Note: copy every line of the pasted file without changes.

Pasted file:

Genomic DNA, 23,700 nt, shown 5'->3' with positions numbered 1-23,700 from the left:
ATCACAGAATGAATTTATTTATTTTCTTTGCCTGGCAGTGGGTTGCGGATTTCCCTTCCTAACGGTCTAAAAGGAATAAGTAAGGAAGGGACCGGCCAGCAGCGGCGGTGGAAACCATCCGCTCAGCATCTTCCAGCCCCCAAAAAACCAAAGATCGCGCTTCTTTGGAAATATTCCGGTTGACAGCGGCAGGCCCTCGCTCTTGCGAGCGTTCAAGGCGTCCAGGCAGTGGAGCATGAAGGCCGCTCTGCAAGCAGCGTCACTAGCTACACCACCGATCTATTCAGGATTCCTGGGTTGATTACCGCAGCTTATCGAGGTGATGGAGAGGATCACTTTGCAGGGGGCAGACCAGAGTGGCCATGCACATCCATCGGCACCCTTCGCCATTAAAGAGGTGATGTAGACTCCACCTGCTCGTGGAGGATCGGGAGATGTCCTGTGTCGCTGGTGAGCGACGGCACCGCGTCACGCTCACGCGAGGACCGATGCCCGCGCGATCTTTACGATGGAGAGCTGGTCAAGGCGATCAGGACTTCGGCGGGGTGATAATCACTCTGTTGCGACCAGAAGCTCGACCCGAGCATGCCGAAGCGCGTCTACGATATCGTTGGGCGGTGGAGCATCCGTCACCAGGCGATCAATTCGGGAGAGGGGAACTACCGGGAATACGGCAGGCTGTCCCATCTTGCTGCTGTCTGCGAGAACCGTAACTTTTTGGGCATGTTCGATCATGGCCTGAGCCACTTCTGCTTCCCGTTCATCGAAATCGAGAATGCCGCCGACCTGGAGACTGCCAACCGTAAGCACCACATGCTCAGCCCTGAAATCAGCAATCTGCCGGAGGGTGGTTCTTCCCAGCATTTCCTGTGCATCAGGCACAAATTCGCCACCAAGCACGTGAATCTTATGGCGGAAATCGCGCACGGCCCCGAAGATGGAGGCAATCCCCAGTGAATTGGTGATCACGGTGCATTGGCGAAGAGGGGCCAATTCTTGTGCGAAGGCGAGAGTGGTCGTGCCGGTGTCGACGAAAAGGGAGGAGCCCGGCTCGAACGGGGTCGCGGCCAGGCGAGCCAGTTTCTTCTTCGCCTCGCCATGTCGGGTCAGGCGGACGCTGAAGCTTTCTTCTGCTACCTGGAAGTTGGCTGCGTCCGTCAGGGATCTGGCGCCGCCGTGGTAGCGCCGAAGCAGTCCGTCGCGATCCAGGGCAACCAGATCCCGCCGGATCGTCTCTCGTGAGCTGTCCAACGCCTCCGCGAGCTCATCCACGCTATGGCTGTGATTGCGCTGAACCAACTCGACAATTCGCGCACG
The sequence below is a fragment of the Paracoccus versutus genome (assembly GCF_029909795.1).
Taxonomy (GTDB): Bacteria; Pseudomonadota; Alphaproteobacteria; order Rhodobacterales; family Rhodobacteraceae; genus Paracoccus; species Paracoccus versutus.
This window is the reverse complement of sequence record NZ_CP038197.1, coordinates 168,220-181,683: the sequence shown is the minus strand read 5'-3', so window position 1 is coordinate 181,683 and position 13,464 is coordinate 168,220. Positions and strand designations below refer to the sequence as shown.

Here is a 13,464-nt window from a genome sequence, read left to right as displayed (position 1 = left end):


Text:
Genomic DNA, 23,700 nt, shown 5'->3' with positions numbered 1-23,700 from the left:
ATCACAGAATGAATTTATTTATTTTCTTTGCCTGGCAGTGGGTTGCGGATTTCCCTTCCTAACGGTCTAAAAGGAATAAGTAAGGAAGGGACCGGCCAGCAGCGGCGGTGGAAACCATCCGCTCAGCATCTTCCAGCCCCCAAAAAACCAAAGATCGCGCTTCTTTGGAAATATTCCGGTTGACAGCGGCAGGCCCTCGCTCTTGCGAGCGTTCAAGGCGTCCAGGCAGTGGAGCATGAAGGCCGCTCTGCAAGCAGCGTCACTAGCTACACCACCGATCTATTCAGGATTCCTGGGTTGATTACCGCAGCTTATCGAGGTGATGGAGAGGATCACTTTGCAGGGGGCAGACCAGAGTGGCCATGCACATCCATCGGCACCCTTCGCCATTAAAGAGGTGATGTAGACTCCACCTGCTCGTGGAGGATCGGGAGATGTCCTGTGTCGCTGGTGAGCGACGGCACCGCGTCACGCTCACGCGAGGACCGATGCCCGCGCGATCTTTACGATGGAGAGCTGGTCAAGGCGATCAGGACTTCGGCGGGGTGATAATCACTCTGTTGCGACCAGAAGCTCGACCCGAGCATGCCGAAGCGCGTCTACGATATCGTTGGGCGGTGGAGCATCCGTCACCAGGCGATCAATTCGGGAGAGGGGAACTACCGGGAATACGGCAGGCTGTCCCATCTTGCTGCTGTCTGCGAGAACCGTAACTTTTTGGGCATGTTCGATCATGGCCTGAGCCACTTCTGCTTCCCGTTCATCGAAATCGAGAATGCCGCCGACCTGGAGACTGCCAACCGTAAGCACCACATGCTCAGCCCTGAAATCAGCAATCTGCCGGAGGGTGGTTCTTCCCAGCATTTCCTGTGCATCAGGCACAAATTCGCCACCAAGCACGTGAATCTTATGGCGGAAATCGCGCACGGCCCCGAAGATGGAGGCAATCCCCAGTGAATTGGTGATCACGGTGCATTGGCGAAGAGGGGCCAATTCTTGTGCGAAGGCGAGAGTGGTCGTGCCGGTGTCGACGAAAAGGGAGGAGCCCGGCTCGAACGGGGTCGCGGCCAGGCGAGCCAGTTTCTTCTTCGCCTCGCCATGTCGGGTCAGGCGGACGCTGAAGCTTTCTTCTGCTACCTGGAAGTTGGCTGCGTCCGTCAGGGATCTGGCGCCGCCGTGGTAGCGCCGAAGCAGTCCGTCGCGATCCAGGGCAACCAGATCCCGCCGGATCGTCTCTCGTGAGCTGTCCAACGCCTCCGCGAGCTCATCCACGCTATGGCTGTGATTGCGCTGAACCAACTCGACAATTCGCGCACG
The sequence below is a fragment of the Paracoccus versutus genome (assembly GCF_029909795.1).
Taxonomy (GTDB): Bacteria; Pseudomonadota; Alphaproteobacteria; order Rhodobacterales; family Rhodobacteraceae; genus Paracoccus; species Paracoccus versutus.
This window is the reverse complement of sequence record NZ_CP038197.1, coordinates 168,220-181,683: the sequence shown is the minus strand read 5'-3', so window position 1 is coordinate 181,683 and position 13,464 is coordinate 168,220. Positions and strand designations below refer to the sequence as shown.

Here is a 13,464-nt window from a genome sequence, read left to right as displayed (position 1 = left end):